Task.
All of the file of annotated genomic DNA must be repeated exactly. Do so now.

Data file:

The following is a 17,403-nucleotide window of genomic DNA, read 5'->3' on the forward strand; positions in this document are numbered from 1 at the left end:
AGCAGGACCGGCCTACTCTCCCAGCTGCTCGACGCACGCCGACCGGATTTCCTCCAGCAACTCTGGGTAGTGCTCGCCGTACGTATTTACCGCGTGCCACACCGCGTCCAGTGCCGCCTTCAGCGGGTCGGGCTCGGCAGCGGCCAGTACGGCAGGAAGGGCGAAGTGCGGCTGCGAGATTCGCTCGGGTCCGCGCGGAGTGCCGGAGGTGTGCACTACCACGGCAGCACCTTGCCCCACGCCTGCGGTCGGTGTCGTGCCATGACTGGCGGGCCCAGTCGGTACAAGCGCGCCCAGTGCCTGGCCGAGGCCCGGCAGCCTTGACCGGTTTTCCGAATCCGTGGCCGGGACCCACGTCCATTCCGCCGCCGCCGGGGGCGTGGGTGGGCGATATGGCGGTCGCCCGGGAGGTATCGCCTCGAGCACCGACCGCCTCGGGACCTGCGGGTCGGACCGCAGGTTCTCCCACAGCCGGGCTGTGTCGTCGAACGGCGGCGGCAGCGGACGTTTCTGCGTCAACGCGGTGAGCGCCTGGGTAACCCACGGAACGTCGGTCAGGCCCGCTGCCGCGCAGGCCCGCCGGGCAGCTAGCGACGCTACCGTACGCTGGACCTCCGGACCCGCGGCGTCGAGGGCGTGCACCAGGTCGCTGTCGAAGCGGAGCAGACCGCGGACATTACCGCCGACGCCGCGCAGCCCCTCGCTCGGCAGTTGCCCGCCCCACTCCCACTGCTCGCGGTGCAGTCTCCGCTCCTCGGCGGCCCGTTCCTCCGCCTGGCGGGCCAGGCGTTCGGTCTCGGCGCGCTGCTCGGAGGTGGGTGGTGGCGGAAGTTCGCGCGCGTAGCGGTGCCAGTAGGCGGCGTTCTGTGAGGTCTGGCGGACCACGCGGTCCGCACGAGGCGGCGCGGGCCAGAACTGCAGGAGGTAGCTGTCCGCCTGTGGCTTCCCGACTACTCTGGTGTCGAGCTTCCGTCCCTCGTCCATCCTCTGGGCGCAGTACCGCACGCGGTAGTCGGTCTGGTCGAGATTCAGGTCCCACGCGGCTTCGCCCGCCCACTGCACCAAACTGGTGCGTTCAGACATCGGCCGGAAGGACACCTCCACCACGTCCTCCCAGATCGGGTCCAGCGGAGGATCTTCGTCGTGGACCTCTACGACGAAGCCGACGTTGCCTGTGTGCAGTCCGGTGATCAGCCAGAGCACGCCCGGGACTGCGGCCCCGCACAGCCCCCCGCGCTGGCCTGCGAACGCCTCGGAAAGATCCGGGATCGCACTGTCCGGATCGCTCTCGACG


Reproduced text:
The following is a 17,403-nucleotide window of genomic DNA, read 5'->3' on the forward strand; positions in this document are numbered from 1 at the left end:
AGCAGGACCGGCCTACTCTCCCAGCTGCTCGACGCACGCCGACCGGATTTCCTCCAGCAACTCTGGGTAGTGCTCGCCGTACGTATTTACCGCGTGCCACACCGCGTCCAGTGCCGCCTTCAGCGGGTCGGGCTCGGCAGCGGCCAGTACGGCAGGAAGGGCGAAGTGCGGCTGCGAGATTCGCTCGGGTCCGCGCGGAGTGCCGGAGGTGTGCACTACCACGGCAGCACCTTGCCCCACGCCTGCGGTCGGTGTCGTGCCATGACTGGCGGGCCCAGTCGGTACAAGCGCGCCCAGTGCCTGGCCGAGGCCCGGCAGCCTTGACCGGTTTTCCGAATCCGTGGCCGGGACCCACGTCCATTCCGCCGCCGCCGGGGGCGTGGGTGGGCGATATGGCGGTCGCCCGGGAGGTATCGCCTCGAGCACCGACCGCCTCGGGACCTGCGGGTCGGACCGCAGGTTCTCCCACAGCCGGGCTGTGTCGTCGAACGGCGGCGGCAGCGGACGTTTCTGCGTCAACGCGGTGAGCGCCTGGGTAACCCACGGAACGTCGGTCAGGCCCGCTGCCGCGCAGGCCCGCCGGGCAGCTAGCGACGCTACCGTACGCTGGACCTCCGGACCCGCGGCGTCGAGGGCGTGCACCAGGTCGCTGTCGAAGCGGAGCAGACCGCGGACATTACCGCCGACGCCGCGCAGCCCCTCGCTCGGCAGTTGCCCGCCCCACTCCCACTGCTCGCGGTGCAGTCTCCGCTCCTCGGCGGCCCGTTCCTCCGCCTGGCGGGCCAGGCGTTCGGTCTCGGCGCGCTGCTCGGAGGTGGGTGGTGGCGGAAGTTCGCGCGCGTAGCGGTGCCAGTAGGCGGCGTTCTGTGAGGTCTGGCGGACCACGCGGTCCGCACGAGGCGGCGCGGGCCAGAACTGCAGGAGGTAGCTGTCCGCCTGTGGCTTCCCGACTACTCTGGTGTCGAGCTTCCGTCCCTCGTCCATCCTCTGGGCGCAGTACCGCACGCGGTAGTCGGTCTGGTCGAGATTCAGGTCCCACGCGGCTTCGCCCGCCCACTGCACCAAACTGGTGCGTTCAGACATCGGCCGGAAGGACACCTCCACCACGTCCTCCCAGATCGGGTCCAGCGGAGGATCTTCGTCGTGGACCTCTACGACGAAGCCGACGTTGCCTGTGTGCAGTCCGGTGATCAGCCAGAGCACGCCCGGGACTGCGGCCCCGCACAGCCCCCCGCGCTGGCCTGCGAACGCCTCGGAAAGATCCGGGATCGCACTGTCCGGATCGCTCTCGACG